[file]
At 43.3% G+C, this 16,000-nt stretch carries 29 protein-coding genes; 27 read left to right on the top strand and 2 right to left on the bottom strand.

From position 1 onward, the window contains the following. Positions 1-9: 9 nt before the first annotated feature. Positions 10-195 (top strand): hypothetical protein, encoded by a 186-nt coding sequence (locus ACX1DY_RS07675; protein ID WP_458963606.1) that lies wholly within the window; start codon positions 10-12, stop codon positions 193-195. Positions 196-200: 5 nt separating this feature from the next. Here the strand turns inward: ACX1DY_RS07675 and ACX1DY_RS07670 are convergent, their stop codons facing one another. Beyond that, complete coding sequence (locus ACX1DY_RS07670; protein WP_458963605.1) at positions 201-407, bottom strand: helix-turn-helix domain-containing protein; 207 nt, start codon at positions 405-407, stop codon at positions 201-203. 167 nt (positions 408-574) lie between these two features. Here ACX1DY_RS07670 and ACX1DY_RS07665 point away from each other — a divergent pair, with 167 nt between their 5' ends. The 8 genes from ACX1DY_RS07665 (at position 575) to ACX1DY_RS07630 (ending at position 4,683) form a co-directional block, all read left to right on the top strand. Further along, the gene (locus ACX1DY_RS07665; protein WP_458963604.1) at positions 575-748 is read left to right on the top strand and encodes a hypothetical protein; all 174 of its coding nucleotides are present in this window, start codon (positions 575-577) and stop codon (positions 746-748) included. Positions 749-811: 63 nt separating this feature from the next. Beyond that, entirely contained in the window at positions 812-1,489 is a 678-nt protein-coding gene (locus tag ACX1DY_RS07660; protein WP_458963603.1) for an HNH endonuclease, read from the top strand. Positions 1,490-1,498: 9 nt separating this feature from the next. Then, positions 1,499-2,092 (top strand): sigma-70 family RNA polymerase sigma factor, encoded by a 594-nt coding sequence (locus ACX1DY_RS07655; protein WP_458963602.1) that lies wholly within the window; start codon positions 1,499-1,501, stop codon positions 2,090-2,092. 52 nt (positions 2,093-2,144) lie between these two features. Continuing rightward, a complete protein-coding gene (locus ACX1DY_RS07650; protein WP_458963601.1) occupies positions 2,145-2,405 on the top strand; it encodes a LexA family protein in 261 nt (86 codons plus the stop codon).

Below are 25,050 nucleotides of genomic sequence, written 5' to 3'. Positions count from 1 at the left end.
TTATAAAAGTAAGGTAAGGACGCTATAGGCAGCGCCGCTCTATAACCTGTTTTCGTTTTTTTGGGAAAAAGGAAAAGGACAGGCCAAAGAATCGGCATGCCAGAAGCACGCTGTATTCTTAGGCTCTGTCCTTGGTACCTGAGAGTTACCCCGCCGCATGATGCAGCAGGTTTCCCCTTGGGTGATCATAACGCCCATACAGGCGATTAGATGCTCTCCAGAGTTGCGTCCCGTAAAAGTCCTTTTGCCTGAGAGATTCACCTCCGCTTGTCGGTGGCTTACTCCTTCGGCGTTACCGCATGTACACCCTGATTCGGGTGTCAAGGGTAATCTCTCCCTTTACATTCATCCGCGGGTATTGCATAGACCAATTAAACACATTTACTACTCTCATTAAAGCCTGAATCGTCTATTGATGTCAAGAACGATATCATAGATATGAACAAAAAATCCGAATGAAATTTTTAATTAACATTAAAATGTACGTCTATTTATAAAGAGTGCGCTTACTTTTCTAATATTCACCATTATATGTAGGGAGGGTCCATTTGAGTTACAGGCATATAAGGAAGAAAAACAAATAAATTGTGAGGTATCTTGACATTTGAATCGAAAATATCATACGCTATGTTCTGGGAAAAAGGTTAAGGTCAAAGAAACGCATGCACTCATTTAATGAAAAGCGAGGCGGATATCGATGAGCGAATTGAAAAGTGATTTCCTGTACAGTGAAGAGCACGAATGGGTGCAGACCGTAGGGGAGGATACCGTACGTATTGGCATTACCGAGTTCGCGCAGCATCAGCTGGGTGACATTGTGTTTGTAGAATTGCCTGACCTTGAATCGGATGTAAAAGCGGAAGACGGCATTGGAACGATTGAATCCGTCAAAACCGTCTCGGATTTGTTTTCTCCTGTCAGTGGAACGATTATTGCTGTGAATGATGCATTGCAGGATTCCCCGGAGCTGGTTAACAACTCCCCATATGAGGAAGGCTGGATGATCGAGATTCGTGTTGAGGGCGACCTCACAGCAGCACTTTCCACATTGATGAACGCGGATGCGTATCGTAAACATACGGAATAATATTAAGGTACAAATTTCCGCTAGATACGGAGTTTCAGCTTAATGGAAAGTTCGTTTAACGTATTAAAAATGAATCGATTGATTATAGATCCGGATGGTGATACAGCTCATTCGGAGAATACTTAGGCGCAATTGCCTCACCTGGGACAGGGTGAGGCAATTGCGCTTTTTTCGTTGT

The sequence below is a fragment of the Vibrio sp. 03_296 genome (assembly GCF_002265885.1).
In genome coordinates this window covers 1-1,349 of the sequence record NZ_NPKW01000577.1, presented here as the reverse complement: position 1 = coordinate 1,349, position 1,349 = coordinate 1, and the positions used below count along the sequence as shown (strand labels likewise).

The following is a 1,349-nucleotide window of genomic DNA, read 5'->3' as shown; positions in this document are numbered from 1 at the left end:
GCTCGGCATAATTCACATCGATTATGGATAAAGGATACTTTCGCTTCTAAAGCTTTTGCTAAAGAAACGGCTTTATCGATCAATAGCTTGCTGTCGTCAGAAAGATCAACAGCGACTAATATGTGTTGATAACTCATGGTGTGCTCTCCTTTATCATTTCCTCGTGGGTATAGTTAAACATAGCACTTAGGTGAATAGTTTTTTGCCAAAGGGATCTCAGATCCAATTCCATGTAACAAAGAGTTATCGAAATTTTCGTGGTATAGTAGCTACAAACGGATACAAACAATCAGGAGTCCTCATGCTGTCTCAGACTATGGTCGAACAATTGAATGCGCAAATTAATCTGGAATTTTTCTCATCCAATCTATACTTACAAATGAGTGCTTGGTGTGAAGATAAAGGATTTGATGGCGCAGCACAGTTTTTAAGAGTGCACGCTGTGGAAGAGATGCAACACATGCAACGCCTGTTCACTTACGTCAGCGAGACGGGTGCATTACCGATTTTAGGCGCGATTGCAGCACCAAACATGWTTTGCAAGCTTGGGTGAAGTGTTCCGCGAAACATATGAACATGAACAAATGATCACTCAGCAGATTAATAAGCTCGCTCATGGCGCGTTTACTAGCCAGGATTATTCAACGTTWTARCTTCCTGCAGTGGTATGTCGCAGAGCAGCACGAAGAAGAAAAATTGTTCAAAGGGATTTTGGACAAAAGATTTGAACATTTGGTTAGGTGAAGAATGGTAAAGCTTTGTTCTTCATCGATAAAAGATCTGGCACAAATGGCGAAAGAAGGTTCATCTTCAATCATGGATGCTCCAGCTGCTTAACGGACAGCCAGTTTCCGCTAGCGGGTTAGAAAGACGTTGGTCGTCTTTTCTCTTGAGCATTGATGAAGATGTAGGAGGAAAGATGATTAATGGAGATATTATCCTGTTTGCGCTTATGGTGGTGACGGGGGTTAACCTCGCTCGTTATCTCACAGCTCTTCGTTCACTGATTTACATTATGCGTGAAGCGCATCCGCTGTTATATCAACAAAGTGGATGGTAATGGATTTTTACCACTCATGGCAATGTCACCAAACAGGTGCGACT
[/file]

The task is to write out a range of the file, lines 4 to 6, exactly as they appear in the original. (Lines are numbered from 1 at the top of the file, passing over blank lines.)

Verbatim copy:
TTATAAAAGTAAGGTAAGGACGCTATAGGCAGCGCCGCTCTATAACCTGTTTTCGTTTTTTTGGGAAAAAGGAAAAGGACAGGCCAAAGAATCGGCATGCCAGAAGCACGCTGTATTCTTAGGCTCTGTCCTTGGTACCTGAGAGTTACCCCGCCGCATGATGCAGCAGGTTTCCCCTTGGGTGATCATAACGCCCATACAGGCGATTAGATGCTCTCCAGAGTTGCGTCCCGTAAAAGTCCTTTTGCCTGAGAGATTCACCTCCGCTTGTCGGTGGCTTACTCCTTCGGCGTTACCGCATGTACACCCTGATTCGGGTGTCAAGGGTAATCTCTCCCTTTACATTCATCCGCGGGTATTGCATAGACCAATTAAACACATTTACTACTCTCATTAAAGCCTGAATCGTCTATTGATGTCAAGAACGATATCATAGATATGAACAAAAAATCCGAATGAAATTTTTAATTAACATTAAAATGTACGTCTATTTATAAAGAGTGCGCTTACTTTTCTAATATTCACCATTATATGTAGGGAGGGTCCATTTGAGTTACAGGCATATAAGGAAGAAAAACAAATAAATTGTGAGGTATCTTGACATTTGAATCGAAAATATCATACGCTATGTTCTGGGAAAAAGGTTAAGGTCAAAGAAACGCATGCACTCATTTAATGAAAAGCGAGGCGGATATCGATGAGCGAATTGAAAAGTGATTTCCTGTACAGTGAAGAGCACGAATGGGTGCAGACCGTAGGGGAGGATACCGTACGTATTGGCATTACCGAGTTCGCGCAGCATCAGCTGGGTGACATTGTGTTTGTAGAATTGCCTGACCTTGAATCGGATGTAAAAGCGGAAGACGGCATTGGAACGATTGAATCCGTCAAAACCGTCTCGGATTTGTTTTCTCCTGTCAGTGGAACGATTATTGCTGTGAATGATGCATTGCAGGATTCCCCGGAGCTGGTTAACAACTCCCCATATGAGGAAGGCTGGATGATCGAGATTCGTGTTGAGGGCGACCTCACAGCAGCACTTTCCACATTGATGAACGCGGATGCGTATCGTAAACATACGGAATAATATTAAGGTACAAATTTCCGCTAGATACGGAGTTTCAGCTTAATGGAAAGTTCGTTTAACGTATTAAAAATGAATCGATTGATTATAGATCCGGATGGTGATACAGCTCATTCGGAGAATACTTAGGCGCAATTGCCTCACCTGGGACAGGGTGAGGCAATTGCGCTTTTTTCGTTGT

The sequence below is a fragment of the Vibrio sp. 03_296 genome (assembly GCF_002265885.1).
In genome coordinates this window covers 1-1,349 of the sequence record NZ_NPKW01000577.1, presented here as the reverse complement: position 1 = coordinate 1,349, position 1,349 = coordinate 1, and the positions used below count along the sequence as shown (strand labels likewise).